Tissue Expression of MLH1, PMS2, MSH2, and MSH6 Proteins and Prognostic Value of Microsatellite Instability in Wilms Tumor: Experience of 45 Cases


Diniz G., AKTAŞ S., Cubuk C., Ortac R., Vergin C., Olgun N.

PEDIATRIC HEMATOLOGY AND ONCOLOGY, vol.30, no.4, pp.273-284, 2013 (SCI-Expanded) identifier identifier identifier

  • Publication Type: Article / Article
  • Volume: 30 Issue: 4
  • Publication Date: 2013
  • Doi Number: 10.3109/08880018.2013.780274
  • Journal Name: PEDIATRIC HEMATOLOGY AND ONCOLOGY
  • Journal Indexes: Science Citation Index Expanded (SCI-EXPANDED), Scopus
  • Page Numbers: pp.273-284
  • Keywords: MMR genes, MMR proteins, MSI, nephroblastoma, Wilms tumor, MISMATCH-REPAIR GENES, MUTATIONS
  • Dokuz Eylül University Affiliated: Yes

Abstract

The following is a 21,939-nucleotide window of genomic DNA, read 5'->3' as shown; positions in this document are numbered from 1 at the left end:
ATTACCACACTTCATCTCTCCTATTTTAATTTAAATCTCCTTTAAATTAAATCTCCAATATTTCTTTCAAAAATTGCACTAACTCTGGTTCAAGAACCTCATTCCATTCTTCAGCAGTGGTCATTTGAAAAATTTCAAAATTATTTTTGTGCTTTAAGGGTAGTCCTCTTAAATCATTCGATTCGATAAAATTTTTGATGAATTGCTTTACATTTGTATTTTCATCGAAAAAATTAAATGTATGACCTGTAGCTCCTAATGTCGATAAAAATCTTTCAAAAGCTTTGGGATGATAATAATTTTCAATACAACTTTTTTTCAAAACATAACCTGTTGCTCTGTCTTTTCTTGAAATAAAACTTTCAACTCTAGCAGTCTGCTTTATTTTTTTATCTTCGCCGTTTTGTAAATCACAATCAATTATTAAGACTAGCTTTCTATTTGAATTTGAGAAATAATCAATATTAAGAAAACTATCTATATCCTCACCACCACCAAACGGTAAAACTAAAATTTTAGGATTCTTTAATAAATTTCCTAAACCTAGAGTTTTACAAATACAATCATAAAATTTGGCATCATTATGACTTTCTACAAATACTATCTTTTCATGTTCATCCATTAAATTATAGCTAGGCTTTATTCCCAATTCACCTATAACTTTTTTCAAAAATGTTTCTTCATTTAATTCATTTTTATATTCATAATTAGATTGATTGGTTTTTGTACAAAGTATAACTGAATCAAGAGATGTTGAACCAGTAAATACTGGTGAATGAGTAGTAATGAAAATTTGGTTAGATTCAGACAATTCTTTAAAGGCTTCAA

Background: Although the importance of microsatellite instability (MSI) and mismatch repair genes (MMR) is strongly established in colorectal cancer seen in the Lynch syndrome, its significance has not been fully established in Wilms tumor (WT). The aim of this study was to determine the prognostic value of MSI and MMR proteins in WT. Methods: This study included 45 pediatric cases with nephroblastoma. Protein expression was analyzed by immunohistochemistry of archival tissue sections. Real-time PCR melting analysis and fluorescence capillary electrophoresis (FCE) were performed to evaluate the MSI markers BAT25, BAT26, NR21, NR24, MONO27, penta D, and penta C in DNA extracted from tumor and normal tissues. Results: Lower levels of MSI were observed in six cases (13.3%). There were no statistically significant correlations between MSI and some clinical prognostic factors such as stage of the tumors, and survival rates. Nineteen tumors (42.2%) showed loss of protein expression of MLH1, PMS2, MSH2, or MSH6. MMR protein defects were correlated with size (P = .021), and stage (P = .019) of the tumor, and survival rates (P < .01). Similarly MSI was also correlated with the size of the tumor (P = .046). Conclusions: This study showed that a small proportion of WT might be associated with the presence of MSI, as is the case with defects of DNA mismatch repair genes in the pathogenesis of WT. However, there was no concordance with the frequency of tissue expression of MMR proteins and MSI. These findings suggest that MMR genes may play an important role in the development of WT via different pathways.